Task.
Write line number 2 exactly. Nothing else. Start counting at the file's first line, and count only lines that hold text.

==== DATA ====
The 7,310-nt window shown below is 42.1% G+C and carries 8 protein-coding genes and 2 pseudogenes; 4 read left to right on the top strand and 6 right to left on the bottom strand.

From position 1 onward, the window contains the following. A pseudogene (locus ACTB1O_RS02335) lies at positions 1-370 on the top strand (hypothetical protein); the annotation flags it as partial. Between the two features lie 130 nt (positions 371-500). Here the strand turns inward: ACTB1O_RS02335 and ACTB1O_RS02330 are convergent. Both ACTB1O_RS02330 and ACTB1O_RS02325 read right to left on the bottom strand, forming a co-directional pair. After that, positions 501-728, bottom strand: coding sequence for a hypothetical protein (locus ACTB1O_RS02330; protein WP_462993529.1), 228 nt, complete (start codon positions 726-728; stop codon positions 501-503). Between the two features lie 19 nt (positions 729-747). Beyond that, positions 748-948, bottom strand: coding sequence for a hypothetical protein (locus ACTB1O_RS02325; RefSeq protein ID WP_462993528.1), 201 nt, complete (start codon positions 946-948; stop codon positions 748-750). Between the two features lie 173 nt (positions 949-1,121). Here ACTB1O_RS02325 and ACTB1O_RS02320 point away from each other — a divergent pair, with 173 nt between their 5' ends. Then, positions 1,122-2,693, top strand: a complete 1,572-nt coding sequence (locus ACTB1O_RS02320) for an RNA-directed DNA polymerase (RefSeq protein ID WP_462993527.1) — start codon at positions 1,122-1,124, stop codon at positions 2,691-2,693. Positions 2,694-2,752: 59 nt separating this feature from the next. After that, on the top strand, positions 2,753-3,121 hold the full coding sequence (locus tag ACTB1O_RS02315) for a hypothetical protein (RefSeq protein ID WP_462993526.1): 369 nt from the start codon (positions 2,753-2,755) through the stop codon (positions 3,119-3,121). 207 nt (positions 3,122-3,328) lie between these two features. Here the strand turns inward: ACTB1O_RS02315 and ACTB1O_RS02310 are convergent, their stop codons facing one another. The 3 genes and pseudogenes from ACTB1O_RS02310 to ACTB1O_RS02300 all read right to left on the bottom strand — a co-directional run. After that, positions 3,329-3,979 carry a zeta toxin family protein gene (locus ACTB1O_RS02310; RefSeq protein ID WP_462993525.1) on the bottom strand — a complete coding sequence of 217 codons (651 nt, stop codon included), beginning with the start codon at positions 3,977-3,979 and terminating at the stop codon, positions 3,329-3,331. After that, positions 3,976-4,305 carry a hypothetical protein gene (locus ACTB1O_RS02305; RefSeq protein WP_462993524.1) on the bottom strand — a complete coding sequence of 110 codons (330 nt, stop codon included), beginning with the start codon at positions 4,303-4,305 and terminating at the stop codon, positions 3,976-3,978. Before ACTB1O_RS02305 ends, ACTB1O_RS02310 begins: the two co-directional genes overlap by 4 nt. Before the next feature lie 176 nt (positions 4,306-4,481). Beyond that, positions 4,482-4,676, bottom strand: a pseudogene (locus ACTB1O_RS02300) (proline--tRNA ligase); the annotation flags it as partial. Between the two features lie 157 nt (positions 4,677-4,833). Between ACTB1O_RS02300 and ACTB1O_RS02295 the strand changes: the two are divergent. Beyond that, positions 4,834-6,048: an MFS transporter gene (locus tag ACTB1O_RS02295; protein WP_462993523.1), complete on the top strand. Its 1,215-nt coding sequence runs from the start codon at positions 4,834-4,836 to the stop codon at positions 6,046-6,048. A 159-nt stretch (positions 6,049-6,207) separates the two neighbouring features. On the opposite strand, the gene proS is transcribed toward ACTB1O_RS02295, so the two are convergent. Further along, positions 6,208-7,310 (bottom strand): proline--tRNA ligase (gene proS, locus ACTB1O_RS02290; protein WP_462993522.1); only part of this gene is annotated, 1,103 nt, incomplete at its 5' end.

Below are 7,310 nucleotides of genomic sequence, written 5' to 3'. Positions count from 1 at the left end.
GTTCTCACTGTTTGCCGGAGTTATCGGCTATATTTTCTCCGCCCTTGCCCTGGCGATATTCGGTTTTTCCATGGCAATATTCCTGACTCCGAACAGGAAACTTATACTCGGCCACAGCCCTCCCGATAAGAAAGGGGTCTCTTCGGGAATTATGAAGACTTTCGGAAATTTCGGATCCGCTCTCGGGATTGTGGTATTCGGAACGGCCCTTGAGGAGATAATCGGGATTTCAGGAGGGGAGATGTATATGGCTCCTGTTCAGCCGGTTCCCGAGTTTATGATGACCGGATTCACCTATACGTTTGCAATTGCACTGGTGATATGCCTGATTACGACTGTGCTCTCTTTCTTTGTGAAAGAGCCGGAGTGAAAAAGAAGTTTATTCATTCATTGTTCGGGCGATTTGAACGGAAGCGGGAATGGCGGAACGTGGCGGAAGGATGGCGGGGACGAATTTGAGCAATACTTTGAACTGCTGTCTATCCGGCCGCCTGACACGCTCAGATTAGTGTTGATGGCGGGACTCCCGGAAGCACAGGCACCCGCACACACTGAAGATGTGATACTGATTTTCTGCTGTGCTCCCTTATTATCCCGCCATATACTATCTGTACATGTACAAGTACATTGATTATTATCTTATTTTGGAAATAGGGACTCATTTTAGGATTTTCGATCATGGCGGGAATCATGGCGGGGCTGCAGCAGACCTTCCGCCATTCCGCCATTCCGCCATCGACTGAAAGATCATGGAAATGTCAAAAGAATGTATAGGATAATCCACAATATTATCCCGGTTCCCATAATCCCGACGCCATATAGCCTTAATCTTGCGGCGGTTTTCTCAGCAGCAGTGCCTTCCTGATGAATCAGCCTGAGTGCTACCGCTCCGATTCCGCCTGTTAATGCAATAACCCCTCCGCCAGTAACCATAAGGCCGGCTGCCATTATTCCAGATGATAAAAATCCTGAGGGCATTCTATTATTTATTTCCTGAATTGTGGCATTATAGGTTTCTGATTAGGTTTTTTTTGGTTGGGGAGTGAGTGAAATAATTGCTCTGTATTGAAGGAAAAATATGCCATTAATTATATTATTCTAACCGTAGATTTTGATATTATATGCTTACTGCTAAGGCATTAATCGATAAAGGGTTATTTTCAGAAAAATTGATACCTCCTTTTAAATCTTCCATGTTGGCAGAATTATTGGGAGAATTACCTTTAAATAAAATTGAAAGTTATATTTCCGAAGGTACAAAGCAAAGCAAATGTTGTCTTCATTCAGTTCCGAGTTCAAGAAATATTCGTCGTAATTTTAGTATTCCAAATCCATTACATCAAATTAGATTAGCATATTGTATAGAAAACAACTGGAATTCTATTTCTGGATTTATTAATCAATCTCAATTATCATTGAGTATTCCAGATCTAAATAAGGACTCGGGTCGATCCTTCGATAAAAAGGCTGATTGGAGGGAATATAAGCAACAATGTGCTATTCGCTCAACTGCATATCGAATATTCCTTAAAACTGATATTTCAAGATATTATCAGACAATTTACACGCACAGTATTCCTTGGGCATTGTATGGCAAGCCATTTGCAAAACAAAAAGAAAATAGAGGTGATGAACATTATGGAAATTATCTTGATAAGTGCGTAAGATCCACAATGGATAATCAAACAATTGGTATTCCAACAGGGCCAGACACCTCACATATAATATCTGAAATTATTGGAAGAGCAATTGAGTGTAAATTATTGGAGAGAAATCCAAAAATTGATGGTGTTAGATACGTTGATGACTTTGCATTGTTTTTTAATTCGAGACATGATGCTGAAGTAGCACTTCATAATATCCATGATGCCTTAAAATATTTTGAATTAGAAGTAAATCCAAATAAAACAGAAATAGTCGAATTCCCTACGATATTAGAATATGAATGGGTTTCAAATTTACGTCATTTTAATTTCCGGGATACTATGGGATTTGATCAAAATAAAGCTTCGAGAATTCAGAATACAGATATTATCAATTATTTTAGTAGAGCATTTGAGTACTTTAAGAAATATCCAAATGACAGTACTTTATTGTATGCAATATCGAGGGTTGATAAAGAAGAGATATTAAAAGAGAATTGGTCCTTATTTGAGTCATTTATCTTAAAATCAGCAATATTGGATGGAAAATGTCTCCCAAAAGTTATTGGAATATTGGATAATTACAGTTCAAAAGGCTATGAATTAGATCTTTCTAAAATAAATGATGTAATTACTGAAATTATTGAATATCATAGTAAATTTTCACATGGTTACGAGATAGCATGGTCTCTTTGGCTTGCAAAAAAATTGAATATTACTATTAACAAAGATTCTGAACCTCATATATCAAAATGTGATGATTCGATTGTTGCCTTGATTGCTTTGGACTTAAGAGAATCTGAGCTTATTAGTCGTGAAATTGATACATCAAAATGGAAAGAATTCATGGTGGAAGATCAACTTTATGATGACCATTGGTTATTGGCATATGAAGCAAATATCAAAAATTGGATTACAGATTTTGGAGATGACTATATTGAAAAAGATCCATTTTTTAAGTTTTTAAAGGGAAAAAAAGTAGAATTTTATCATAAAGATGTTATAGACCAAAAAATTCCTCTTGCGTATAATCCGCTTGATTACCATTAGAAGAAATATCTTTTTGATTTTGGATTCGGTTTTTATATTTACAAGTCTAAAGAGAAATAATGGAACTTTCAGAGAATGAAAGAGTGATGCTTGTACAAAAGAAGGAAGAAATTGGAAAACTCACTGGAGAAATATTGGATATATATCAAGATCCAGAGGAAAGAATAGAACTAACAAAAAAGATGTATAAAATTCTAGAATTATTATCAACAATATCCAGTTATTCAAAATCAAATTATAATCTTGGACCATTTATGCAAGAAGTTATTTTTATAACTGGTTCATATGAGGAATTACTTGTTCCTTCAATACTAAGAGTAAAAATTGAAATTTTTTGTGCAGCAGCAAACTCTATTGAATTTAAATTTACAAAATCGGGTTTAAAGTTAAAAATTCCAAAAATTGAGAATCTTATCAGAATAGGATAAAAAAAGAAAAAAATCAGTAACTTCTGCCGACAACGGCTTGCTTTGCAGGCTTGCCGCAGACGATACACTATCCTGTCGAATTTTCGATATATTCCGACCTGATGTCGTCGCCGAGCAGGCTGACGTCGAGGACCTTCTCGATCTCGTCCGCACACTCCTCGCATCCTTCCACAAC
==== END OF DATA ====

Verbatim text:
From position 1 onward, the window contains the following. A pseudogene (locus ACTB1O_RS02335) lies at positions 1-370 on the top strand (hypothetical protein); the annotation flags it as partial. Between the two features lie 130 nt (positions 371-500). Here the strand turns inward: ACTB1O_RS02335 and ACTB1O_RS02330 are convergent. Both ACTB1O_RS02330 and ACTB1O_RS02325 read right to left on the bottom strand, forming a co-directional pair. After that, positions 501-728, bottom strand: coding sequence for a hypothetical protein (locus ACTB1O_RS02330; protein WP_462993529.1), 228 nt, complete (start codon positions 726-728; stop codon positions 501-503). Between the two features lie 19 nt (positions 729-747). Beyond that, positions 748-948, bottom strand: coding sequence for a hypothetical protein (locus ACTB1O_RS02325; RefSeq protein ID WP_462993528.1), 201 nt, complete (start codon positions 946-948; stop codon positions 748-750). Between the two features lie 173 nt (positions 949-1,121). Here ACTB1O_RS02325 and ACTB1O_RS02320 point away from each other — a divergent pair, with 173 nt between their 5' ends. Then, positions 1,122-2,693, top strand: a complete 1,572-nt coding sequence (locus ACTB1O_RS02320) for an RNA-directed DNA polymerase (RefSeq protein ID WP_462993527.1) — start codon at positions 1,122-1,124, stop codon at positions 2,691-2,693. Positions 2,694-2,752: 59 nt separating this feature from the next. After that, on the top strand, positions 2,753-3,121 hold the full coding sequence (locus tag ACTB1O_RS02315) for a hypothetical protein (RefSeq protein ID WP_462993526.1): 369 nt from the start codon (positions 2,753-2,755) through the stop codon (positions 3,119-3,121). 207 nt (positions 3,122-3,328) lie between these two features. Here the strand turns inward: ACTB1O_RS02315 and ACTB1O_RS02310 are convergent, their stop codons facing one another. The 3 genes and pseudogenes from ACTB1O_RS02310 to ACTB1O_RS02300 all read right to left on the bottom strand — a co-directional run. After that, positions 3,329-3,979 carry a zeta toxin family protein gene (locus ACTB1O_RS02310; RefSeq protein ID WP_462993525.1) on the bottom strand — a complete coding sequence of 217 codons (651 nt, stop codon included), beginning with the start codon at positions 3,977-3,979 and terminating at the stop codon, positions 3,329-3,331. After that, positions 3,976-4,305 carry a hypothetical protein gene (locus ACTB1O_RS02305; RefSeq protein WP_462993524.1) on the bottom strand — a complete coding sequence of 110 codons (330 nt, stop codon included), beginning with the start codon at positions 4,303-4,305 and terminating at the stop codon, positions 3,976-3,978. Before ACTB1O_RS02305 ends, ACTB1O_RS02310 begins: the two co-directional genes overlap by 4 nt. Before the next feature lie 176 nt (positions 4,306-4,481). Beyond that, positions 4,482-4,676, bottom strand: a pseudogene (locus ACTB1O_RS02300) (proline--tRNA ligase); the annotation flags it as partial. Between the two features lie 157 nt (positions 4,677-4,833). Between ACTB1O_RS02300 and ACTB1O_RS02295 the strand changes: the two are divergent. Beyond that, positions 4,834-6,048: an MFS transporter gene (locus tag ACTB1O_RS02295; protein WP_462993523.1), complete on the top strand. Its 1,215-nt coding sequence runs from the start codon at positions 4,834-4,836 to the stop codon at positions 6,046-6,048. A 159-nt stretch (positions 6,049-6,207) separates the two neighbouring features. On the opposite strand, the gene proS is transcribed toward ACTB1O_RS02295, so the two are convergent. Further along, positions 6,208-7,310 (bottom strand): proline--tRNA ligase (gene proS, locus ACTB1O_RS02290; protein WP_462993522.1); only part of this gene is annotated, 1,103 nt, incomplete at its 5' end.